Cracking the Case - (22mins 5secs) - A feature basically revolving around Steve Martin and his role in the film. There's some background to the film and it's unsurprising that many of the cast try to support his performance. However it's clear from the man himself that he was not fully confident in playing Clouseau. Kevin Kline's input also suggests that all was not well behind the scenes so maybe it was not all as smooth running as suggested.
Animated Trip - (8mins 52secs) - The animators talk about how they went about recreating the opening titles and how they tried to keep them in the style of the original. There is also mention of the score and how important it was to time the animation to the music.
Deconstructing the Panther - (10mins 15secs) - Shawn Levy and the crew make comment on the final scenes of the film at the palace. You get to see the set being created and how the room was painstakingly set out. Pretty much standard behind the scenes stuff.
Sleuth Cams - (19mins 4secs) - These are three pure behind the scenes clips, “Killer” Press Conference, Soccer set up and Curtain Call. There is absolutely no commentary going on and it's all fly on the wall stuff. It's very handy cam like and feels almost like a home video.
Music Video Beyonce “Check on it” - (4mins 14secs) -Beyonce fans get to watch her in the full video of the song. She's no actress but she's great at music videos, lets just hope she sticks to that in future.
Extended Beyonce performance “A woman like me” - (4mins 34secs) - An extended version of a clip from the film where she performs this song. A Shawn Levy commentary is also available should you want to ruin the song and listen to him instead. What is that all about?
The original 1964 Pink Panther was quite probably Blake Edwards finest hour and with Peter Sellers taking so naturally to Inspector Jacques Clouseau the film was destined to be a sure fire hit. The pair of them though, could not recreate what they achieved in the first outing. Despite many attempts later, neither could anyone else for that matter. 'A Shot in the Dark' was probably the next best film and I guess the aptly named title became the pre-cursor to the slide of the franchise ever since. You know the old saying 'some things are best left untouched' and I guess there's some truth in that here.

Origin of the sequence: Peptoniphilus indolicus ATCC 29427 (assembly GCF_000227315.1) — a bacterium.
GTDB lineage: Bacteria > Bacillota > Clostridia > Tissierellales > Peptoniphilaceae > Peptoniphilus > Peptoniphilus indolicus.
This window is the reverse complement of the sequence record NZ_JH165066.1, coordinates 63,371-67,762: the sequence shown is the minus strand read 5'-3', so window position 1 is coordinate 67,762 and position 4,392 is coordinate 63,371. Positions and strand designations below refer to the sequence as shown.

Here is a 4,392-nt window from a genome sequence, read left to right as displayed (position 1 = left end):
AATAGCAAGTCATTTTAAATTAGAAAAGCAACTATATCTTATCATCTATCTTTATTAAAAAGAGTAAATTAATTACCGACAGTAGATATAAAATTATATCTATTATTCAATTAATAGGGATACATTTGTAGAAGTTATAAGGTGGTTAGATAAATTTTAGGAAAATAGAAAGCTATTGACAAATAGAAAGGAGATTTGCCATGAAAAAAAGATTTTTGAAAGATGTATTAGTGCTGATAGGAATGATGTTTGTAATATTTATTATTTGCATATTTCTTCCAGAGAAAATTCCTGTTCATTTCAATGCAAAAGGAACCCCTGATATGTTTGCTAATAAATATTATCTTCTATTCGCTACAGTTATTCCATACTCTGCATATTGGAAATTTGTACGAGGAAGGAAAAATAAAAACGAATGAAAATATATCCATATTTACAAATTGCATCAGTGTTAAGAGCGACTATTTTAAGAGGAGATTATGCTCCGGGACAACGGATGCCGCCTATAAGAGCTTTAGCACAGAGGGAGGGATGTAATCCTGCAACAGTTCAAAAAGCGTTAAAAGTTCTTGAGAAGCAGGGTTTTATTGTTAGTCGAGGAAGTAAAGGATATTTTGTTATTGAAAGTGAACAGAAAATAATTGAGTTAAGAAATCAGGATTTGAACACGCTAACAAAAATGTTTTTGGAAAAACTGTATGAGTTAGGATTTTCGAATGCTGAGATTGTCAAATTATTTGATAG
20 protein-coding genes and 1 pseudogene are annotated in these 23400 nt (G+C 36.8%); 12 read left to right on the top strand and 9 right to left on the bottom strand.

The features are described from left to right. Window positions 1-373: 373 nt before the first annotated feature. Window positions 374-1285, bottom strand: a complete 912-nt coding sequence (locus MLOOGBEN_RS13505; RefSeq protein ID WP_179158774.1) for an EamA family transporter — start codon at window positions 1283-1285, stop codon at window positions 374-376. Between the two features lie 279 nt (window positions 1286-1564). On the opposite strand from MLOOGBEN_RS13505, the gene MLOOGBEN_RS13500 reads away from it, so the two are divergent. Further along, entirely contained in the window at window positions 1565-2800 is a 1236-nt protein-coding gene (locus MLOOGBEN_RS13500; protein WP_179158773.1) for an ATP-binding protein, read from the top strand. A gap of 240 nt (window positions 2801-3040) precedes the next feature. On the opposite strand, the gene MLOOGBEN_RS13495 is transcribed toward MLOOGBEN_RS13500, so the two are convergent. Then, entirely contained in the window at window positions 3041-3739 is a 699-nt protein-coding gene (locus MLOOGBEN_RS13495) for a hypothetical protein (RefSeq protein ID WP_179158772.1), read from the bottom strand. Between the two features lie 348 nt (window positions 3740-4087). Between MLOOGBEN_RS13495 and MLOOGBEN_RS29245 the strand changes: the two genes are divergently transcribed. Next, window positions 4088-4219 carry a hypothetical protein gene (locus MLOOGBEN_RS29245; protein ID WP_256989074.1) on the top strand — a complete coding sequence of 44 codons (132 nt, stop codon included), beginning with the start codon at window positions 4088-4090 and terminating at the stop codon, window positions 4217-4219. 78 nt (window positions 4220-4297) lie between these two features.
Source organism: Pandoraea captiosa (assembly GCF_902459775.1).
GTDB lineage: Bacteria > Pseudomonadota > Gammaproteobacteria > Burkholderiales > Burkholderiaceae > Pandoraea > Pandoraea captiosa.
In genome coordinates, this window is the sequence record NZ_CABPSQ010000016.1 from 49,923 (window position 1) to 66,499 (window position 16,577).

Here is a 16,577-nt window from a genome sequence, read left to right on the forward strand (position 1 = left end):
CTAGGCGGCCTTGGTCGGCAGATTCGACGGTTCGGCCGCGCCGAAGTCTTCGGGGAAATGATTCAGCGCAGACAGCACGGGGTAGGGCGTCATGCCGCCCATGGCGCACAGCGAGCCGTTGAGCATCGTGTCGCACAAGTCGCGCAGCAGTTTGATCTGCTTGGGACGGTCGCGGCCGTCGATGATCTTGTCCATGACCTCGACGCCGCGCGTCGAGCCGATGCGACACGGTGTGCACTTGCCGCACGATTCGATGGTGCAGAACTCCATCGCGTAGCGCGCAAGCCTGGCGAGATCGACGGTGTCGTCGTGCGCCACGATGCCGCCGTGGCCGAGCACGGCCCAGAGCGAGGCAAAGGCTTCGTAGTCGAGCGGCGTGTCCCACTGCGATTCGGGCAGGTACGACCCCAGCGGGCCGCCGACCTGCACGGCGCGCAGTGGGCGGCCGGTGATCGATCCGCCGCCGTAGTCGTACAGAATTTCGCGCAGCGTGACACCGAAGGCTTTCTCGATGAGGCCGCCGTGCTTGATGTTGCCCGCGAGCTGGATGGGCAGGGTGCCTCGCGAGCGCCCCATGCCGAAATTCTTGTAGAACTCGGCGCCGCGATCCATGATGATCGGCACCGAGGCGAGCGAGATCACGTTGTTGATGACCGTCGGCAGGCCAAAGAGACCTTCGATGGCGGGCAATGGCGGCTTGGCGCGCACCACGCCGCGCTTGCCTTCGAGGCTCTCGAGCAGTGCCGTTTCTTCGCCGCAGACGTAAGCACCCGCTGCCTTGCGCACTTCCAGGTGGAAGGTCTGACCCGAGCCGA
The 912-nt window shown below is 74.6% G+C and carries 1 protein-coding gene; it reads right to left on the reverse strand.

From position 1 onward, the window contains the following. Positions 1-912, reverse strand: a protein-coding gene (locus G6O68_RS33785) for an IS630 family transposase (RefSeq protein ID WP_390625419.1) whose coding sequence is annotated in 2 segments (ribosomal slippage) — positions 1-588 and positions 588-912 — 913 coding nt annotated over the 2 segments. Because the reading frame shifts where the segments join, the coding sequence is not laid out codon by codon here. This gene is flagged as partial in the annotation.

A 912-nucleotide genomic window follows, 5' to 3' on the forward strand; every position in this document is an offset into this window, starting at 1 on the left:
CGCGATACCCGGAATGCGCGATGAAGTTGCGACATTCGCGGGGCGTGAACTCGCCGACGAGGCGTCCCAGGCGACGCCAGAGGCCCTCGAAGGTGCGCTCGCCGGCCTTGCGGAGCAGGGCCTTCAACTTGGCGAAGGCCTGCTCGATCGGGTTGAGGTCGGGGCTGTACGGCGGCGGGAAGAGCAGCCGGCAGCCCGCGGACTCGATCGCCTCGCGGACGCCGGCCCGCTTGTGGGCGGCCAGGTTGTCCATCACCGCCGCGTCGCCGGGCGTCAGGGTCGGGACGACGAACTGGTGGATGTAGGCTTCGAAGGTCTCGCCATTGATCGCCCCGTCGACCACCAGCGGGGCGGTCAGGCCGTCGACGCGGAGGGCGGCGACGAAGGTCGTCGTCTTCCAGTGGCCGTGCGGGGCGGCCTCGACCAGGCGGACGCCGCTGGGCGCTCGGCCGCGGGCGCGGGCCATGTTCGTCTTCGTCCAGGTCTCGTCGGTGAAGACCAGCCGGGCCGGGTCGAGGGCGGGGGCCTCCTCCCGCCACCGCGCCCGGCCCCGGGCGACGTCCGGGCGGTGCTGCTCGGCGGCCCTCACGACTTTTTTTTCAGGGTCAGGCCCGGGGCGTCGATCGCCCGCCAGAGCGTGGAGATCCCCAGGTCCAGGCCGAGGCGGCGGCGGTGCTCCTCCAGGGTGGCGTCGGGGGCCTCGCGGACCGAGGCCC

Over 40 years later Steve Martin, Shawn Levy and co. took up the challenge and came up with this pseudo-amalgam of a revamp. Well, the 2006 effort is not great by any stretch of the imagination but pitched against what has intervened, it's actually a fairly respectable one. That's not to say that it's any good as in all instances it falls far short of the original movie. Perhaps a more selective cast and a more self assured Steve Martin would have helped to elevate it?
The blu-ray presentation is a solid effort with some surprisingly beefy audio support. The extras bumped onto the disc are presented in standard definition so surprisingly fail to take advantage of all that the medium has to offer. On the technical front though the disc is still a respectable effort.
However, the substance of the matter must take precedent here and in that regard the revamp is found wanting in far too many areas to hold a candle. It is funny, many of you will laugh and be entertained but it's not really a film worthy of the tag and it'll probably have you reaching for the back catalogue.
So, whereas the original Pink Panther was a flawless pink diamond, the 2006 version is just not up for comparison. I'm afraid this one actually turns out to be a flawed cubic zirconium.
Suggested retail price when reviewed: £17.99